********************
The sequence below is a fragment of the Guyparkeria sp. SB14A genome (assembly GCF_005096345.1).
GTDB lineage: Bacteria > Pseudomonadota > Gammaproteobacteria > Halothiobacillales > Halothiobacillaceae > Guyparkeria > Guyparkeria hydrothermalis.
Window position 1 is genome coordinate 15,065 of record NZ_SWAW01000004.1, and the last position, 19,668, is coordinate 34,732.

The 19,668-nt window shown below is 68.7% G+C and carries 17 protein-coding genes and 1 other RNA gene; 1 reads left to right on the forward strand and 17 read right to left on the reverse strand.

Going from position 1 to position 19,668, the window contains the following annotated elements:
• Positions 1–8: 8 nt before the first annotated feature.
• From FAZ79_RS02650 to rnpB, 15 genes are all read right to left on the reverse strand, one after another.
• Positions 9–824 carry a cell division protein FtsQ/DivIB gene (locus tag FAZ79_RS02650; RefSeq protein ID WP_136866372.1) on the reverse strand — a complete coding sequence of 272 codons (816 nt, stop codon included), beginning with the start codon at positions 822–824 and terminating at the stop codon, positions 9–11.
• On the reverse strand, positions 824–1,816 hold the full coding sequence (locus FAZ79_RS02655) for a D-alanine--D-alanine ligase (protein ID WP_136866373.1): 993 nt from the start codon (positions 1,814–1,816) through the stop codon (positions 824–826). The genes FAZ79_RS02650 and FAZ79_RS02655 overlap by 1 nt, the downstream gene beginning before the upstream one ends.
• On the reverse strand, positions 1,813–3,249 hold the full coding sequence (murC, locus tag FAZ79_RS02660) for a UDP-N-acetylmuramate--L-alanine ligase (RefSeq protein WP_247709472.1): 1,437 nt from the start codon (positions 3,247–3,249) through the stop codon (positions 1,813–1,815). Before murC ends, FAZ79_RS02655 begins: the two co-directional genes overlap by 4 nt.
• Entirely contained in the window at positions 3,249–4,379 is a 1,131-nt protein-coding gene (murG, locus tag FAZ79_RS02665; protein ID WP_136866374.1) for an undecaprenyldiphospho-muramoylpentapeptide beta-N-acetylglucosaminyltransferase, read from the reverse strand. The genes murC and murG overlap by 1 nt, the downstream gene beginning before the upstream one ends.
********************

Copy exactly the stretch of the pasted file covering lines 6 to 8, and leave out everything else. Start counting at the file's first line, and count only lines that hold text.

• Positions 1–8: 8 nt before the first annotated feature.
• From FAZ79_RS02650 to rnpB, 15 genes are all read right to left on the reverse strand, one after another.
• Positions 9–824 carry a cell division protein FtsQ/DivIB gene (locus tag FAZ79_RS02650; RefSeq protein ID WP_136866372.1) on the reverse strand — a complete coding sequence of 272 codons (816 nt, stop codon included), beginning with the start codon at positions 822–824 and terminating at the stop codon, positions 9–11.